To Dobbs credit, he responded with, "No, you should not have said it," and went on to mitigate the damage by saying, "We understand it's a metaphor." Friess was the “front-and-center” in the Santorum campaign, often appearing with the candidate in his cowboy hat at campaign events. He donated nearly $1.7 million into the pro-Santorum Super PAC and his philosophy complements Rick Santorum’s nicely. Just consider an earlier comment by Friess made to Andrea Mitchell on MSNBC, “Back in my days, they used Bayer aspirin for contraceptives. The gals put it between their knees, and it wasn't that costly.” Yes, it is the same comment made famous by the dittohead Rush Limbaugh in his Sandra Fluke lambasting.

But why talk about Friess when Santorum folded shop? Because, with Santorum out of the GOP nomination race, Friess said he will shift his support to Mitt Romney and open his coffer to his campaign.

Foster Friess’ comments may be a slip of tongue for him, but it shows what the Republican right wings truly have in their hearts. And what about consequences to these irresponsible remarks? Does anyone remember when Sarah Palin released a map featuring Gabrielle Giffords (D-Ariz.) with a crosshairs images to show her districts, among twenty other democrats? Giffords got shot, and although she survived, her life was totally destroyed and she had to resign from the House seat.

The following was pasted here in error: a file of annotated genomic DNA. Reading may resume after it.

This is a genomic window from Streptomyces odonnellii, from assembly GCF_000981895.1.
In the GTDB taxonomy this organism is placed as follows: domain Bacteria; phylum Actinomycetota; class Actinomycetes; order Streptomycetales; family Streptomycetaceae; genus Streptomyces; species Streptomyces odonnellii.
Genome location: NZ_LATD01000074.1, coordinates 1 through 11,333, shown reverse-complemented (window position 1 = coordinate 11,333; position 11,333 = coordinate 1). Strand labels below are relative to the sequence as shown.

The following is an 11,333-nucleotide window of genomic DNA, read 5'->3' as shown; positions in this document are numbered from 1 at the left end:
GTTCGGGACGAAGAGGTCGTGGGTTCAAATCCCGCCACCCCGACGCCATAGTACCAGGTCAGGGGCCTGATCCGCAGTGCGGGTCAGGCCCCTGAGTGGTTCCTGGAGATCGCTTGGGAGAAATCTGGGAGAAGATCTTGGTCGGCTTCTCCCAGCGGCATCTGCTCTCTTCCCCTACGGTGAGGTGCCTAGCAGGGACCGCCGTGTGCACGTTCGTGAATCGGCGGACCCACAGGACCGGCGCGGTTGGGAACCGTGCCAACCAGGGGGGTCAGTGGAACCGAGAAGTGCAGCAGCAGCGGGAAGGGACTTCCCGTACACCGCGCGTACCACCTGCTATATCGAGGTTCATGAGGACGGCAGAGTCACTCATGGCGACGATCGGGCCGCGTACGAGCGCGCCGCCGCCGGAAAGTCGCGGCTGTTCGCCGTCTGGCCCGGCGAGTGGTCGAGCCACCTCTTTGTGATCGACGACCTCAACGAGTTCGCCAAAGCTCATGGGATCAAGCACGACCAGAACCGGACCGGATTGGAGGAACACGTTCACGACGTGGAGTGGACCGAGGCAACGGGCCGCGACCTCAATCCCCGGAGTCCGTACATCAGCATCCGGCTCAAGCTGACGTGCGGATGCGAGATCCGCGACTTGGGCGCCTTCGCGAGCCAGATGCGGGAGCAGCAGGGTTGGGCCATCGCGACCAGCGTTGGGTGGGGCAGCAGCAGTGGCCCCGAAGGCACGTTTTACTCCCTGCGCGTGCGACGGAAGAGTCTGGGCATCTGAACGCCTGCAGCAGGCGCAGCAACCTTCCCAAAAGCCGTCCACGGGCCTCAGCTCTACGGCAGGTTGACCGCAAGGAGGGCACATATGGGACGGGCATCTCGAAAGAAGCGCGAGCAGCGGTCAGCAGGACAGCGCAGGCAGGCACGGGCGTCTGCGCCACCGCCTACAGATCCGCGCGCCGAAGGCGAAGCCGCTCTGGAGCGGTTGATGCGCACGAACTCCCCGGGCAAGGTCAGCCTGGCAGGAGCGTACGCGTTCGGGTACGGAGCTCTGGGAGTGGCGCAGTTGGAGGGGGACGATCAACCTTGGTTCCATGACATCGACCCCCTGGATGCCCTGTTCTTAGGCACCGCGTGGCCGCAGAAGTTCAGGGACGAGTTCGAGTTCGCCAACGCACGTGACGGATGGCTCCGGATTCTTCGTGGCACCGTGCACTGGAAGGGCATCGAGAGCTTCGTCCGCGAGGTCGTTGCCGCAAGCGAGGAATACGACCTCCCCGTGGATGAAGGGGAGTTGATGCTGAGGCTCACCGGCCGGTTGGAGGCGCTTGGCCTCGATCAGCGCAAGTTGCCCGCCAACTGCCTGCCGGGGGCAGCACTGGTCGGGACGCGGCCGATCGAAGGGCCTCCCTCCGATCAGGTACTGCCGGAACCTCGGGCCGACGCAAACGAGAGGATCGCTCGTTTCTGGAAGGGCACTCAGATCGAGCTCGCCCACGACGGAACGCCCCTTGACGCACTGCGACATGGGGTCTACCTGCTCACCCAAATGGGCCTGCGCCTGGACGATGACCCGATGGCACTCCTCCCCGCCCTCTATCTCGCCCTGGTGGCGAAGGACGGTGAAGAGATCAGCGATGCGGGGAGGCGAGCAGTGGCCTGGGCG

The question is how do these right wing crackpots get away with their comments? Of course, the answer is – money. When you have loads of it you can get away with lot of incendiary comments for which ordinary citizens will be condemned for life.

First published on Technorati.

Thursday, April 5, 2012

Paul Ryan's Budget: Rob Poor To Pay Rich


Don’t tell me there is no difference between the Democrats and Republicans, not according to this budget vote in which only 10 Republicans joined 181 Democrats voting against the bill. Yes, you are right, not a single Democrat voted to "rob poor to pay the rich."

Beauty may be in the eyes of the beholder, however, if anyone fails to see the beauty in the budget proposed by Paul Ryan, the poster boy of the Republican Party, the person must be blind, for it kills two birds with one stone.

At one side it makes the poor, poorer by cutting budgets that provide safety net to the poorest, on the other, it lowers taxes for the uper rich from a current top rate of 35 percent to 25 percent, making them even richer. Corporations would also enjoy the same reduction along with significant lowering of tax rates on profits earned overseas, paving the way for further transfer of jobs overseas.